Thousands pay respects to Pavarotti

Updated: 2007-09-08 21:05

MODENA, Italy - Recordings of Luciano Pavarotti's voice boomed out in Modena's main piazza on Saturday as mourners waited to pay final respects to the tenor before an invitation-only funeral in his hometown's cathedral.

People gather outside Modena's Duomo cathedral where late Italian tenor Luciano Pavarotti is layed in state, northern Italy, Saturday, Sept. 8, 2007. [AP]

Some well-wishers waited under the large loudspeakers erected in Piazza Grande, arms crossed and eyes closed as they listened to the voice that was as much at home on stage with rock stars as it was in the world's great opera houses.

A photo of a smiling Pavarotti graced a large-screen TV erected in the piazza, with the message: "Addio Maestro," or farewell maestro.

Pavarotti's body, dressed in a black tuxedo and with his hands holding his trademark white handkerchief, went back on view at dawn Saturday. The cathedral remained open to the public until just before the mid-afternoon start of the funeral service, which was being televised live.

"He was our Italian flag. He was the best representation that we could have," said Susy Cavallini, a 43-year-old Modena resident as she emerged from the cathedral. "Modena is known for its cappelletti (a type of tortellini), balsamic vinegar, Ferrari and Pavarotti. It's a collection of important things that Modena has given to the world."

Admirers signed a book of condolences placed by a vase of sunflowers - Pavarotti's favorite - outside the cathedral. The Foreign Ministry said similar books of condolences would be available to well-wishers around the world at Italian embassies and consulates.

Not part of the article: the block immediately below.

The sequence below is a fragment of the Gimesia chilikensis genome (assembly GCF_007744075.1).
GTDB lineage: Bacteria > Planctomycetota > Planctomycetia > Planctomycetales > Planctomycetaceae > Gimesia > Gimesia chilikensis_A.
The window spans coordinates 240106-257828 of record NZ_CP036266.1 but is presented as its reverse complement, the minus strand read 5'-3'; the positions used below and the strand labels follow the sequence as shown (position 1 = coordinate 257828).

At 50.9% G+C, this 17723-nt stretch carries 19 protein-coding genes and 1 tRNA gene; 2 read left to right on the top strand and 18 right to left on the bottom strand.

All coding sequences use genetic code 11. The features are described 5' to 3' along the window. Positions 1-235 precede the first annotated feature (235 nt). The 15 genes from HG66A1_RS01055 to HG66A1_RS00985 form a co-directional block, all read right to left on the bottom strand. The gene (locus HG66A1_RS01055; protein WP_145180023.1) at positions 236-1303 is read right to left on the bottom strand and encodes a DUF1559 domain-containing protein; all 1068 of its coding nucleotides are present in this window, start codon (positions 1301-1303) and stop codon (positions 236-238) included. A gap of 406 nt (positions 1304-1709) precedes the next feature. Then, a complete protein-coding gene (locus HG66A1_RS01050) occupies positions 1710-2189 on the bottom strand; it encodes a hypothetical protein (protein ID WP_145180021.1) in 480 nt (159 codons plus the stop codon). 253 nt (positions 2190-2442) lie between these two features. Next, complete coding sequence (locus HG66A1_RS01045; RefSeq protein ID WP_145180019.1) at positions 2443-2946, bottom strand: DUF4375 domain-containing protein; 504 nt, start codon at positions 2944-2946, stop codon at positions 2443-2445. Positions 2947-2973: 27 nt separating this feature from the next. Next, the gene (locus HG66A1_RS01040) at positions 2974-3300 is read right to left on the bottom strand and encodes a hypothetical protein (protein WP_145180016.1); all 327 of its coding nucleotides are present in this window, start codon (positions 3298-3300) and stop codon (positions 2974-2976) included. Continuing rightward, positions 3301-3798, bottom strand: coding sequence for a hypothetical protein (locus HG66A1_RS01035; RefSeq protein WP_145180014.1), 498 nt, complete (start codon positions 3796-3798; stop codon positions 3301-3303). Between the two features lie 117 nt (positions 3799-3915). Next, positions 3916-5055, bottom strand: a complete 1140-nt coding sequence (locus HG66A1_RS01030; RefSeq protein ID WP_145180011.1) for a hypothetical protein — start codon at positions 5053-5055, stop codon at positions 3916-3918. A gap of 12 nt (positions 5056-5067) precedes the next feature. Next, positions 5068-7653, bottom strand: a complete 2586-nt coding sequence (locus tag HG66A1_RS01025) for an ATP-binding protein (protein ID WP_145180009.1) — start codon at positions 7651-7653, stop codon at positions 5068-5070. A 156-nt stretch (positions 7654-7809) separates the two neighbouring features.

He died on Thursday in his home on Modena's outskirts after battling pancreatic cancer for more than a year. He was 71 and was beloved by generations of opera-goers and pop fans, for his breathtaking high "Cs" and his hearty renditions of folk songs like "O Sole Mio," and popular tunes like "My Way."

In an indication of the outpouring of affection for Pavarotti, city officials said 87,000 memorial cards had been handed out inside the Romanesque cathedral as of Saturday morning.

Bulgarian-born soprano Raina Kabaivanska - a fellow Modena resident - and tenor Andrea Bocelli, both of whom have sung with Pavarotti, will be among those singing during the service, Modena's city hall said.

"Luciano Pavarotti did honor to Italy. Italy honors Luciano Pavarotti," said Italian President Giorgio Napolitano, as he left the cathedral Friday after viewing the body.

A child's drawing bearing the name of Pavarotti's 4-year-old daughter, Alice, was placed in a vase of roses near the tenor's head.

Among those expected to attend the funeral were former UN Secretary-General Kofi Annan; U2 lead singer Bono; Italian film director Franco Zeffirelli; the Italian premier, Romano Prodi; Stephane Lissner, general manager of Milan's La Scala Opera House, where Pavarotti appeared 140 times, once receiving boos; and the Metropolitan Opera's former general manager Joe Volpe.

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